# Change in Momentum of a Hockey Puck

• Wyatt Lowery
In summary, @The_Sadist is correct that you need either the force or the change in velocity to get a final answer. The best you can do with the information given would be to express the change in momentum in terms of either the force or the change in velocity.
Wyatt Lowery

## Homework Statement

A hockey player hits a slap shot, exerting a constant force on a 3.06 kg puck for 0.06 seconds. What is the change in momentum of the puck?

## Homework Equations

Impulse = Mass x (Change in velocity) = Force x time

(I think that’s all needed? Most likely missing one.)

## The Attempt at a Solution

I’ve tried everything in my arsenal. I’ve communicated with my peers, and my teacher refuses to help because it is a part of the review for our final.

I’ve reduced the problem down to a series of relationships between acceleration, velocity, force, but still there are two unknowns in every equations and no way to solve from my perspective. I speculate that I’m either missing something in the problem or am at loss of an essential equation. All help is appreciated. (My teacher has been known to make faulty problems, it is a possibility that this cannot be solved.)

As far as I believe at least one Information is missing.

Force is the change of momentum in time. So you have the time and the mass of the puck, but the velocity or force is missing to determine anything further.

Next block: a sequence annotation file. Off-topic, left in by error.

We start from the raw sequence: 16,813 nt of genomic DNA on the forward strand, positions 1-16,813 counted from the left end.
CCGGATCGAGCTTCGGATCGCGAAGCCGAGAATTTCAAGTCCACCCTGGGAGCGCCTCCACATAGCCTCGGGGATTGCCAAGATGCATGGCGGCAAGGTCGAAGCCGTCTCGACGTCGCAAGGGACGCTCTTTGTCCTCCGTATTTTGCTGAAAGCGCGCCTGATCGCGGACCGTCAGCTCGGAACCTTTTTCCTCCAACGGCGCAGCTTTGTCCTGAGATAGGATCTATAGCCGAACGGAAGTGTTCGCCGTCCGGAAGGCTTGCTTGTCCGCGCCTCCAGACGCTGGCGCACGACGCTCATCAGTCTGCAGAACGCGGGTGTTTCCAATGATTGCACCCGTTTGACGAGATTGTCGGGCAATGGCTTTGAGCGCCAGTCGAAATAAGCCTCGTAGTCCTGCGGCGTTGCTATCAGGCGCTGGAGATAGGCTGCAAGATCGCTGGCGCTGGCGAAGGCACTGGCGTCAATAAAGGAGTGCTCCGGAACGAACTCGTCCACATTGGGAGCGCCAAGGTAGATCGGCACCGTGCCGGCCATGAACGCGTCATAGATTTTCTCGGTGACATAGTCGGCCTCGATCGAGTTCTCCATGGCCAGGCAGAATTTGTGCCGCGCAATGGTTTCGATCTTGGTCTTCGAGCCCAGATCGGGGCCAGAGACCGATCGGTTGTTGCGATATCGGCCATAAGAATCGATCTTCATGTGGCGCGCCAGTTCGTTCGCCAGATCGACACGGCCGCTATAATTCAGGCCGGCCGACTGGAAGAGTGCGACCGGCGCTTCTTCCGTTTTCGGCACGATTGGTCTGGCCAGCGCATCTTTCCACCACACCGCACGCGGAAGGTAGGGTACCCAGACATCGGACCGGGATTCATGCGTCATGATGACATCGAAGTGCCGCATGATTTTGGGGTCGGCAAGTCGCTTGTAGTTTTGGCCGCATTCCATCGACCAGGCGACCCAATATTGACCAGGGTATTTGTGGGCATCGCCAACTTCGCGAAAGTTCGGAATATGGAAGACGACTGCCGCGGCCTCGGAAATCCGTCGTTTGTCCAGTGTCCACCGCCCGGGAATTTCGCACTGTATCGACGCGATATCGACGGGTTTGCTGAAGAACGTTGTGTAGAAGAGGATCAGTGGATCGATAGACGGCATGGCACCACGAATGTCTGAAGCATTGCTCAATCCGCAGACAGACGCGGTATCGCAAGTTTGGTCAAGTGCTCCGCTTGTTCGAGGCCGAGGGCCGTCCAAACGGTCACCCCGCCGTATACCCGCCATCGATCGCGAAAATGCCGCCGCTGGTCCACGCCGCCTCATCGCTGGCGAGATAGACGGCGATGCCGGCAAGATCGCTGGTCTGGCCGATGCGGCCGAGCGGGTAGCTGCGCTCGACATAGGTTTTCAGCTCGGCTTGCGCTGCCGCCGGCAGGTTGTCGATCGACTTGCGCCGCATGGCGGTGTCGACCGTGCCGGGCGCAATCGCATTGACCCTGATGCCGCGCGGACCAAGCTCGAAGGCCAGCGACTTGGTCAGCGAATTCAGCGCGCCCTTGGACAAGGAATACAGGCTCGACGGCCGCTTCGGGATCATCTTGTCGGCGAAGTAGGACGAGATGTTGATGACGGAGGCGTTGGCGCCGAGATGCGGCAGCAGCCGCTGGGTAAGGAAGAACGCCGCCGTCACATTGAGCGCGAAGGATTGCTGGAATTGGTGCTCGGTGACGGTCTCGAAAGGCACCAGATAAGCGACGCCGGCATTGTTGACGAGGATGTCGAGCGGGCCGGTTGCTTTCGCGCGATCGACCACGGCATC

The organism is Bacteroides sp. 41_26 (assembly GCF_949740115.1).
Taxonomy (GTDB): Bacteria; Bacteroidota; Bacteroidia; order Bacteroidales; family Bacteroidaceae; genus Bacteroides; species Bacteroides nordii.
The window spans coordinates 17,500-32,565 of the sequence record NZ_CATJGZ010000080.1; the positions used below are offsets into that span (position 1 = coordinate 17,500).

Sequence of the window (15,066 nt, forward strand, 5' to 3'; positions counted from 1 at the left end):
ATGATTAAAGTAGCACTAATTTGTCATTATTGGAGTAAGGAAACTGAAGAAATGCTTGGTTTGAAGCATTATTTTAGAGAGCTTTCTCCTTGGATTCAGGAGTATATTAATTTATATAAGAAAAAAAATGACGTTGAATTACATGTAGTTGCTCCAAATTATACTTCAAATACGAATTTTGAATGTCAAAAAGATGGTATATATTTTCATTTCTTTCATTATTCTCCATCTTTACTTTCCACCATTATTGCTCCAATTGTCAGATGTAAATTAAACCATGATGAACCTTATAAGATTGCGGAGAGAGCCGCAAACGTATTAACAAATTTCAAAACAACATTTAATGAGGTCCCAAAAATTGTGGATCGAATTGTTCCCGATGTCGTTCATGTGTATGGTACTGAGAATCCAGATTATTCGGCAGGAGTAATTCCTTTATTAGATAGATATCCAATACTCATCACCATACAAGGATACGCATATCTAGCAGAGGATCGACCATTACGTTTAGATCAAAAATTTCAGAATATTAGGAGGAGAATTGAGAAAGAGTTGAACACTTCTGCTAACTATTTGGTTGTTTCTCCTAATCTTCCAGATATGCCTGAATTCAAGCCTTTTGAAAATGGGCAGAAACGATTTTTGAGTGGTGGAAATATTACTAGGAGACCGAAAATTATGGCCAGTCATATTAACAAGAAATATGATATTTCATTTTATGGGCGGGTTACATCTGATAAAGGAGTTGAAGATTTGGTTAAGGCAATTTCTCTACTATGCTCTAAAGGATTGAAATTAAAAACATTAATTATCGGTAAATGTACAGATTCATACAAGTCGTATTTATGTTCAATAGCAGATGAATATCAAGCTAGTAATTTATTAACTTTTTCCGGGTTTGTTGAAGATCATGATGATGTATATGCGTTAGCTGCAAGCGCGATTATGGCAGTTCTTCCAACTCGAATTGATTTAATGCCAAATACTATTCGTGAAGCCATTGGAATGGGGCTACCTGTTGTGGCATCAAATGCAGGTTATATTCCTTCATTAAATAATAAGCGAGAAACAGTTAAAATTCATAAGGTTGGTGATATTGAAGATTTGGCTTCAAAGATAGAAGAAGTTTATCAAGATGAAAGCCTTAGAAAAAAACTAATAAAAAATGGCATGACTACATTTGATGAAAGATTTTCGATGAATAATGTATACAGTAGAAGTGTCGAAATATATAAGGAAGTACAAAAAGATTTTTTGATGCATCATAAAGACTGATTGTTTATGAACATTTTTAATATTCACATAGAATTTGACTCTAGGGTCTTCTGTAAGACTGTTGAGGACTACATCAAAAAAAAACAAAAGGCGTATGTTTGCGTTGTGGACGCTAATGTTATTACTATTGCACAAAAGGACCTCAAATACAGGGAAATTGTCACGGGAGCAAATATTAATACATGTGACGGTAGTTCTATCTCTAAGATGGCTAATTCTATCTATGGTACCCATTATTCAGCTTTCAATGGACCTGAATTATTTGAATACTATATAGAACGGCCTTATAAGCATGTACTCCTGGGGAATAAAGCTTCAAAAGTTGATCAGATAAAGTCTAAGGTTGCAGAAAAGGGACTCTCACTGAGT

Maybe someone has a better solution.

Wyatt Lowery said:
I think that’s all needed?

As far as I can see, it is.

Wyatt Lowery said:
My teacher has been known to make faulty problems, it is a possibility that this cannot be solved.

That would be my suspicion based on the problem description in your OP. As far as I can see, @The_Sadist is correct that you need either the force or the change in velocity to get a final answer. The best you can do with the information given would be to express the change in momentum in terms of either the force or the change in velocity.

Wyatt Lowery
PeterDonis said:
As far as I can see, it is.
That would be my suspicion based on the problem description in your OP. As far as I can see, @The_Sadist is correct that you need either the force or the change in velocity to get a final answer. The best you can do with the information given would be to express the change in momentum in terms of either the force or the change in velocity.
Thank you. This has been killing me. I’ll express it as a proportion/relation.

## What is change in momentum of a hockey puck?

Change in momentum of a hockey puck refers to the change in the puck's velocity over time. It is a measure of how much the puck's motion is changing.

## What factors affect the change in momentum of a hockey puck?

The change in momentum of a hockey puck is affected by the mass of the puck, the force applied to the puck, and the duration of the force.

## How is change in momentum related to force?

According to Newton's second law of motion, the change in momentum of an object is directly proportional to the net force applied to the object. This means that a greater force will result in a greater change in momentum.

## How does the change in momentum of a hockey puck affect its motion?

The change in momentum of a hockey puck determines the direction and speed of its motion. The greater the change in momentum, the greater the change in the puck's velocity.

## How is change in momentum conserved in a game of hockey?

In a game of hockey, the total change in momentum of all the players and the puck remains constant. This is known as the law of conservation of momentum and it explains why players can pass the puck to each other without changing the overall momentum of the game.

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